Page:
Mr Ravishankar, Sr. Vice President Human Resources, HCL Technologies, shared some of his experiences with respect to the challenges he faced in recruiting women workforce. He stated that stereotyping of the working woman was done mostly by women rather than men. He shared the example of recruiting a woman executive in the HR department of one of his former companies in the manufacturing sector, amidst much apprehension from his senior management. He acknowledged that, contrary to general belief, the presence of this woman executive in meeting actually begot very responsible and courteous behavior from generally unruly union leaders. He spoke about the policy of reasonable accommodation introduced in his company, which allowed certain flexibilities for women, which were necessary due to legitimate reasons such as pregnancy or child care. For the rest of the cases, Ravishankar advocated the adoption of gender neutral policies in organizations. In his opinion, policies must be equitable and it is important not to send out a wrong message that women employees always need more favorable treatment than men employees, to the extent that the benefits are misused. He also mentioned about the "supermom" syndrome and the associated guilt factors, which according to him are mainly responsible for women to opt out of their careers soon after they assume family responsibilities. Ravishankar enumerated some initiatives towards creating support systems for young mothers, such as opening day care centers and appointing life coaches, which his company has embarked on. According to Ravishankar, making an organization women-friendly is a business requirement rather than a social responsibility.

Mr David Nallathambi, Sr. Vice President & Head HR, Scope International, expressed delight over the fact that the cause of women empowerment has over the years transcended beyond fundamental issues facing women. He was happy to address a group that was already empowered to a large extent. He reiterated that while many organizations have made significant headway in addressing issues related to employing women, it is important to be cognizant of the fact that in several organizations, these are still pressing issues including safety, sexual harassment and work-life balance. He emphasized the concept of equity as opposed to equality while considering ways and means to address issues related to the women workforce. He also reassured the forum that at senior levels, decisions regarding hiring or promotions were seldom based on gender and were always based on capability and responsibility. Stating that most policies should be gender neutral, Nallathambi also emphasized that in certain aspects, there must be exclusivity for women, especially in issues regarding health and wellness. He was optimistic that today, there is a greater level of acceptance of women working, and men, especially of the younger generation, are getting more comfortable with working with and reporting to women colleagues. Acknowledging that as an extremely positive trend, Nallathambi believes that the day is not far off when men in the families too start extending significant support to women's aspirations and share the responsibility of excellence in careers. Nallathambi foresees that very soon, gender issues afflicting women will become a thing of the past.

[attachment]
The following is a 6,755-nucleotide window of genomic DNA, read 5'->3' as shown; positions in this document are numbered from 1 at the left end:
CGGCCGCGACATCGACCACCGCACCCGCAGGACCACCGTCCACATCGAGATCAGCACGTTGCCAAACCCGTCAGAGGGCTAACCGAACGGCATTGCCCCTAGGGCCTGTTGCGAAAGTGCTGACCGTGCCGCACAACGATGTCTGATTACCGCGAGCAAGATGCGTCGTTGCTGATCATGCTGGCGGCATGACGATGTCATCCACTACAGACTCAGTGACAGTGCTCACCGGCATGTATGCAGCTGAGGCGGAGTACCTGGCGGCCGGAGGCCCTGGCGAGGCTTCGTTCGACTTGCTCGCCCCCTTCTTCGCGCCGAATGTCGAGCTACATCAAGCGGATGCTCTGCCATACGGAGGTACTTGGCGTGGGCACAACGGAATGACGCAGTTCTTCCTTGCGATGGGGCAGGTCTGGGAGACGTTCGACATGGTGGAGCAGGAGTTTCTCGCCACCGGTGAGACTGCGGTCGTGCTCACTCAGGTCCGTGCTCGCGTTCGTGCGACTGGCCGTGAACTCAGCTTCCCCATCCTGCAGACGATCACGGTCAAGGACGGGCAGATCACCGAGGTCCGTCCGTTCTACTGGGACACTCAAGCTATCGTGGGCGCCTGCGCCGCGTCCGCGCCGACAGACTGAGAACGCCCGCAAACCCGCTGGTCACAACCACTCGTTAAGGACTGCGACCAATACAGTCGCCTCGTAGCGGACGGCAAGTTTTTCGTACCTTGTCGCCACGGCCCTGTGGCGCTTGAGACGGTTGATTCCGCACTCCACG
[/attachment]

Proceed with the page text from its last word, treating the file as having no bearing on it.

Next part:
The talks were followed by a very interesting Q & A session in which many women and men from the audience raised questions and also commented on the views expressed by the speakers.

Ms. Namagiri, Executive Committee, eWIT, called upon the eWIT Excellence Award 2011 winners to receive the awards. A representative from Cognizant, Ms. Meera Vijayaraghavan, Director - Process & Tools Group, sponsors of the eWIT Excellence award 2011 distributed the prizes to the winners of the competition.

In recognition of the service to the IT/ITES industry Ms. Rajalakshmi was presented a citation. It was read out to the audience and handed over to Ms. Rajalakshmi by Ms. Sarada, Jt. Secretary, eWIT. Ms Rajalakshmi thanked eWIT and also spoke briefly about the challenges she faced while working in STPI and also gave some tips to women on how to empower themselves better.

Representatives from partner organizations of eWIT viz, CSI, SPIN, Prajnya, ICTACT, NASSCOM, STPI were given mementoes in recognition of their support and help.

The evening ended with a vote of thanks by Ms. Kalyani Narayanan, Vice President – eWIT.